During a languid morning on the 1950s-era main street of Tomah, Wisconsin, it is impossible to tell a critical event in a worldwide humanitarian crisis is taking place a mere stone’s throw away. Superior Avenue, which bisects the town of a little more than 9,000 residents, is almost empty, save for the occasional employee popping out of a mom-and-pop storefront to grab a quick smoke.
Tomah sits about 10 miles from Fort McCoy, an Army base quickly filling up with refugees from Afghanistan. Since Sunday, more than 1,000 Afghan refugees have been brought to the rural Wisconsin military base, and more are showing up daily.
Over the past week, Americans have watched in horror as citizens of Afghanistan have risked their lives to travel to the chaotic airport in Kabul. In the early, chaotic hours after the fall of Kabul, some clung to the outside of planes in an attempt to escape before the U.S. military gained control over the airport. Those scenes were replaced by images of Afghans crowding outside the airport gates, with a few cases of people passing children forward to U.S. troops on the wall. And finally, on Thursday, a pair of explosions killed more than 100 people, including 13 U.S. servicemembers.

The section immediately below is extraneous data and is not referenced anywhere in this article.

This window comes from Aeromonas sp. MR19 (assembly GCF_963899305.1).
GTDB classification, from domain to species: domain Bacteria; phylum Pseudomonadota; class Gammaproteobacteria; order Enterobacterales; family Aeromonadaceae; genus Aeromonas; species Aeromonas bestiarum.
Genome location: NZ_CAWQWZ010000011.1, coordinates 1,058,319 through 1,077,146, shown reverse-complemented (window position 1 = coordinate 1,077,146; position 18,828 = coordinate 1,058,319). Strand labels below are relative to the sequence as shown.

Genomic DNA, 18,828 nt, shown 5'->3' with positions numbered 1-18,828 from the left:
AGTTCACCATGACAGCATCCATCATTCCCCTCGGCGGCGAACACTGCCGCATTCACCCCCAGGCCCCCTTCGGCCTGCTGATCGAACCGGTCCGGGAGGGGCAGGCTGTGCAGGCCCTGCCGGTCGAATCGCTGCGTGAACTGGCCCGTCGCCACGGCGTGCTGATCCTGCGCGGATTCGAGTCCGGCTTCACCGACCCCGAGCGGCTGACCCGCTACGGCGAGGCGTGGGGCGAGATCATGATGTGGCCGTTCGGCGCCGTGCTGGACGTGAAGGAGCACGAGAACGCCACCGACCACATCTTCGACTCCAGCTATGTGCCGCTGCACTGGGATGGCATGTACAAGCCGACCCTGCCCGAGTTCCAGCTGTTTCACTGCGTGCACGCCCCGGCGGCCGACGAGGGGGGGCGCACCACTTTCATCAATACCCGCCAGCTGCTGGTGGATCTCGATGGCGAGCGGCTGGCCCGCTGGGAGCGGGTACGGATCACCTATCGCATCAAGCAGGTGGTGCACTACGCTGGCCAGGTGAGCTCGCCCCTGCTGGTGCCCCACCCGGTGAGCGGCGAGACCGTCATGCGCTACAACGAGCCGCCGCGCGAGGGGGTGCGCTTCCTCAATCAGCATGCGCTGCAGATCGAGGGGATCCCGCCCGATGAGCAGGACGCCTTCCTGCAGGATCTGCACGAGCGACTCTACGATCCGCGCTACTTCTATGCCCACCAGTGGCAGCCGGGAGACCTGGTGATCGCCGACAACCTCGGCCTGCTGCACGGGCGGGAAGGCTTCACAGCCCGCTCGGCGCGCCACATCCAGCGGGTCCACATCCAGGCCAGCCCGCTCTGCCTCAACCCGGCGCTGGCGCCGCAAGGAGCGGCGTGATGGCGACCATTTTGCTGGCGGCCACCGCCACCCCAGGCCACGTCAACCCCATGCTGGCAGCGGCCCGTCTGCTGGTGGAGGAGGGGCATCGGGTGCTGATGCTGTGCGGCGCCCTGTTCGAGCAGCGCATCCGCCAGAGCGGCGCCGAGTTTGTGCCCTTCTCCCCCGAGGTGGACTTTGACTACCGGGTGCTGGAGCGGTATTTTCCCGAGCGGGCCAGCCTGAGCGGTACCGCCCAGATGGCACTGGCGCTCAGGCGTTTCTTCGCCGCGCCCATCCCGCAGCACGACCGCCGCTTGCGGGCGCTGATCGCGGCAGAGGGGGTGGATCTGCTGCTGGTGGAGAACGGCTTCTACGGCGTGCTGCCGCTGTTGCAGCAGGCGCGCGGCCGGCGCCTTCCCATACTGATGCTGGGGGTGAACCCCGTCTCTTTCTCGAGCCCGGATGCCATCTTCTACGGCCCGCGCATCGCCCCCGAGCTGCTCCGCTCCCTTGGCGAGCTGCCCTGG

“They helped us out in a tough situation over there, and for us to turn our backs on them would be the absolute wrong thing to do,” retiree Frank Best told me as he sat in a lawn chair near the Tomah farmer’s market on the western edge of downtown. “We contributed to their problems, so we gotta help them out of theirs.”